Imperial College London

Flu tells its story in new film

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Influenza researchers have collaborated with an illustrator to make a short animated film titled 'How to Catch Flu'.

The film is presented by a flu virus who gives a comical and slightly macabre account of flu’s history and its possible future. Sitting in an armchair, it informs viewers of its evolution over the years, its preferred victims and what can facilitate or stop its spread. The film then provides advice on how to avoid the flu and limit its impact.

‘How to catch flu’ was produced as part of the MOSAIC (Mechanisms of Severe Acute Influenza Consortium) project, which was launched in 2009 in the midst of the H1N1 (swine flu) pandemic. The project brought together an unprecedented group of 45 scientists to study patients who were hospitalised with influenza-like illness to help develop new treatments for flu.

how to catch fluProfessor Peter Openshaw, Lead Investigator on the MOSAIC project and Director of the Centre for Respiratory Infection at the National Heart and Lung Institute, Imperial College London said: “We wanted to think of ways to connect with the public, raise awareness and to make people think about how flu can be avoided. The makers of the film, Steven Appleby and Pete Bishop, came up with some fantastic ideas. We thought the most entertaining option was to invite the audience to think about what it would be like to be a flu virus.” 

The title of the film ‘How to Catch Flu’ has a double meaning: depicting how we contract influenza, but also alluding to how we can capture the virus for research purposes. The findings from the MOSAIC project will help inform the improvement of vaccines and the development of treatments, but more analysis and research is needed to gain a fuller understanding of this highly infectious, devious and adaptable virus.

Understanding influenza

The MOSAIC study recruited 255 patients with flu-like illness from 11 hospitals in London and Liverpool, of which 172 had confirmed influenza. The researchers collected extensive clinical information on the patients and took multiple mucus and blood samples.  

The MOSAIC project has started to answer important questions about critical variations in the virus and the host that influence the severity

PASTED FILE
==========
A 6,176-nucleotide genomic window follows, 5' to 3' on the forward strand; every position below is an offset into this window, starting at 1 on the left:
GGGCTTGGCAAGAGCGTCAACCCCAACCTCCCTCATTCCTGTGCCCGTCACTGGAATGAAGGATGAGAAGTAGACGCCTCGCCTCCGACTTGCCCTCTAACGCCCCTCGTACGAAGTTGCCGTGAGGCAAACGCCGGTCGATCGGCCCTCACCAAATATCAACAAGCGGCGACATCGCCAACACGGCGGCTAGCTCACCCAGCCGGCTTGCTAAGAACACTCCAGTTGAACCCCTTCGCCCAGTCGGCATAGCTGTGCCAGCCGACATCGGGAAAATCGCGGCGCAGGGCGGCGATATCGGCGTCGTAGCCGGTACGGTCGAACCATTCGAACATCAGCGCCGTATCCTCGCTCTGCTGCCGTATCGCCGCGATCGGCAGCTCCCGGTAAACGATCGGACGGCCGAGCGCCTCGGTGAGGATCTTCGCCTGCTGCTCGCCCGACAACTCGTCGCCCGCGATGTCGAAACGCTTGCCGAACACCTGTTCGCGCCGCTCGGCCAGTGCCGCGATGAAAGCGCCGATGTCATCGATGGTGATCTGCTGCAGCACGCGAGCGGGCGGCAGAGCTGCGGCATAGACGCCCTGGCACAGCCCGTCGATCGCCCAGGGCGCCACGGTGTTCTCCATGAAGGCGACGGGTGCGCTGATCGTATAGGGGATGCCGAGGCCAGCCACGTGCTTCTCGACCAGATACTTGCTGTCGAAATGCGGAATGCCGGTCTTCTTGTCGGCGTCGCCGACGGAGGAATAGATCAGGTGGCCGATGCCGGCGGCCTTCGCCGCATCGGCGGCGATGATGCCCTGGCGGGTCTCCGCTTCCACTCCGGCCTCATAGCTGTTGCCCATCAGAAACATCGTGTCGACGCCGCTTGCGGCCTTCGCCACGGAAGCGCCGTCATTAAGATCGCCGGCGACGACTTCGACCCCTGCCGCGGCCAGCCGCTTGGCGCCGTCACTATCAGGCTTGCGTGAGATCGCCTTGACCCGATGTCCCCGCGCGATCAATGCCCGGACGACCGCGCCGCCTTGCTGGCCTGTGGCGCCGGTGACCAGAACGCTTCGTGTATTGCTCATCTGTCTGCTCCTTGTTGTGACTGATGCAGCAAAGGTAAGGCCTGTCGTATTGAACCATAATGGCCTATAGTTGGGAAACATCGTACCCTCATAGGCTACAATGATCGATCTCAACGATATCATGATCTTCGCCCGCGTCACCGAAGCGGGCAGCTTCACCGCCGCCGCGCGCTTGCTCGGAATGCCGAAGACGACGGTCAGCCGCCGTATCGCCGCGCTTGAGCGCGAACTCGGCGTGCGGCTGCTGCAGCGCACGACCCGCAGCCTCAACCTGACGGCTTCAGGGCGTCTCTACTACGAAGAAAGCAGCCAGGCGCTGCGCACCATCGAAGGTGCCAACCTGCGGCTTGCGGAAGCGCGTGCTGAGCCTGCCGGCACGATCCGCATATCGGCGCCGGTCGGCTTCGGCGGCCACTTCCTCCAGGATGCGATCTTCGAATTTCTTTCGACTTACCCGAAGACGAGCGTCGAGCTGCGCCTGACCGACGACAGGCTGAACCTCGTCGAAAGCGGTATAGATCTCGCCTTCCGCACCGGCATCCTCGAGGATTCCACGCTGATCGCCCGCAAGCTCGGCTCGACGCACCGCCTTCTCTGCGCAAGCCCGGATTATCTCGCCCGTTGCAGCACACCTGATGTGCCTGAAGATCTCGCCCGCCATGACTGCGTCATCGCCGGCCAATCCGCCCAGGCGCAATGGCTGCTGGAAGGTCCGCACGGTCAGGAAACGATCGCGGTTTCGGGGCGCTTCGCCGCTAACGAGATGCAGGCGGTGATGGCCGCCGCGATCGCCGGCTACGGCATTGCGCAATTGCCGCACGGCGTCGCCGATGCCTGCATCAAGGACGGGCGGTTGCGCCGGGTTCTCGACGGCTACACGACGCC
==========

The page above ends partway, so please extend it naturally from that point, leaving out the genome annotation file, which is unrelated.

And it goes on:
– Professor Peter Openshaw

Director of the Centre for Respiratory Infection

For the first time in such a large group of patients, the researchers used a new technique to collect samples from different parts of the nose, developed by Dr Trevor Hansel from Imperial’s National Lung and Heart Institute. The project has collected over 8000 samples: an average of 31 samples per patient.

“One of the major outcomes of the project was identifying a gene called IFITM3 which is important in susceptibility to influenza,” said Professor Openshaw. “We have also gained a better understanding of how the virus changes over time, for example how the swine flu virus mutated to allow it to infect humans better. This is all information that will to help tackle future outbreaks.”

“MOSAIC has a wealth of detail that had not been collected before and we now have the challenge of fitting it together,” he added.  “Already the MOSAIC project has started to answer important questions about critical variations in the virus and the host that influence the severity. Our aim now is to narrow this down to practical biomarkers which can predict early in the disease whether someone will develop a severe illness or whether the symptoms will be mild.” 

MOSAIC is the world’s most comprehensive study of the causes of severe pandemic influenza to date and there are already initiatives underway to continue its work. The EU-funded PREPARE (Platform foR European Preparedness Against (Re-)emerging Epidemics) project is establishing a framework for large-scale clinical research studies so that researchers can rapidly gather information when there is a new outbreak of any severe infectious disease. It will involve more than 600 hospitals and 600 GPs in countries across Europe. Professor Peter Openshaw and Professor Anita Simonds from National Heart and Lung Institute and Royal Brompton Hospital are involved in several ‘work packages’ of PREPARE, investigating severe forms of flu and the mechanisms that cause it.

The MOSAIC project and the film ‘How to Catch Flu’ were jointly funded by the Wellcome Trust and the Medical Research Council (MRC). The film was created by illustrator Steven Appleby and animator Pete Bishop. For more information on the MOSAIC project see //www1.imperial.ac.uk/mosaic/.

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Franca Davenport

Franca Davenport
Communications and Public Affairs

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